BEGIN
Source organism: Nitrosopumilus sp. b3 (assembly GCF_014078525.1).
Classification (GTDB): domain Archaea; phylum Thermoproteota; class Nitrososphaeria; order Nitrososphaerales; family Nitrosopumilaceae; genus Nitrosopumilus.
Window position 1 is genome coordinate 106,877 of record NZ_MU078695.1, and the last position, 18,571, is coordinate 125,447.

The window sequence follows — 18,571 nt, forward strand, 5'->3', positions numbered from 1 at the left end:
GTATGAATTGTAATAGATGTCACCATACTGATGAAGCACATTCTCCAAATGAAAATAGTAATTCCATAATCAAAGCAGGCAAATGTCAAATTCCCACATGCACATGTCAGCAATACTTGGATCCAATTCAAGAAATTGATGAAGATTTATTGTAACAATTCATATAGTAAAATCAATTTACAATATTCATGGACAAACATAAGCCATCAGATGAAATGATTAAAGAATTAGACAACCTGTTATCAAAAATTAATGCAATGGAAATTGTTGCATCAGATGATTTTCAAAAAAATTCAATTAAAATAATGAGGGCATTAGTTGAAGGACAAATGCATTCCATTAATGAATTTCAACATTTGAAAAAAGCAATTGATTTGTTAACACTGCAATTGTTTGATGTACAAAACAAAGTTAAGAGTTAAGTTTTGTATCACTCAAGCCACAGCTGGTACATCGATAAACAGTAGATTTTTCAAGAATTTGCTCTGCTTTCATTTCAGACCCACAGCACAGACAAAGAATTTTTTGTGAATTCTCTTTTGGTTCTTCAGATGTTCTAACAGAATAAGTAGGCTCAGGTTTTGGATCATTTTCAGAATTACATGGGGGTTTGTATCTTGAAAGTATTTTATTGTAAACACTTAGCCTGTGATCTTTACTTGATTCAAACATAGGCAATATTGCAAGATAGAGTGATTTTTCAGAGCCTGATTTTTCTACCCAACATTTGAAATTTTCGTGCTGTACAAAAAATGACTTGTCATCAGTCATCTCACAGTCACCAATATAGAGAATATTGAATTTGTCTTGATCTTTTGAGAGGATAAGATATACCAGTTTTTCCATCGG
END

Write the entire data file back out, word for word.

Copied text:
Source organism: Nitrosopumilus sp. b3 (assembly GCF_014078525.1).
Classification (GTDB): domain Archaea; phylum Thermoproteota; class Nitrososphaeria; order Nitrososphaerales; family Nitrosopumilaceae; genus Nitrosopumilus.
Window position 1 is genome coordinate 106,877 of record NZ_MU078695.1, and the last position, 18,571, is coordinate 125,447.

The window sequence follows — 18,571 nt, forward strand, 5'->3', positions numbered from 1 at the left end:
GTATGAATTGTAATAGATGTCACCATACTGATGAAGCACATTCTCCAAATGAAAATAGTAATTCCATAATCAAAGCAGGCAAATGTCAAATTCCCACATGCACATGTCAGCAATACTTGGATCCAATTCAAGAAATTGATGAAGATTTATTGTAACAATTCATATAGTAAAATCAATTTACAATATTCATGGACAAACATAAGCCATCAGATGAAATGATTAAAGAATTAGACAACCTGTTATCAAAAATTAATGCAATGGAAATTGTTGCATCAGATGATTTTCAAAAAAATTCAATTAAAATAATGAGGGCATTAGTTGAAGGACAAATGCATTCCATTAATGAATTTCAACATTTGAAAAAAGCAATTGATTTGTTAACACTGCAATTGTTTGATGTACAAAACAAAGTTAAGAGTTAAGTTTTGTATCACTCAAGCCACAGCTGGTACATCGATAAACAGTAGATTTTTCAAGAATTTGCTCTGCTTTCATTTCAGACCCACAGCACAGACAAAGAATTTTTTGTGAATTCTCTTTTGGTTCTTCAGATGTTCTAACAGAATAAGTAGGCTCAGGTTTTGGATCATTTTCAGAATTACATGGGGGTTTGTATCTTGAAAGTATTTTATTGTAAACACTTAGCCTGTGATCTTTACTTGATTCAAACATAGGCAATATTGCAAGATAGAGTGATTTTTCAGAGCCTGATTTTTCTACCCAACATTTGAAATTTTCGTGCTGTACAAAAAATGACTTGTCATCAGTCATCTCACAGTCACCAATATAGAGAATATTGAATTTGTCTTGATCTTTTGAGAGGATAAGATATACCAGTTTTTCCATCGG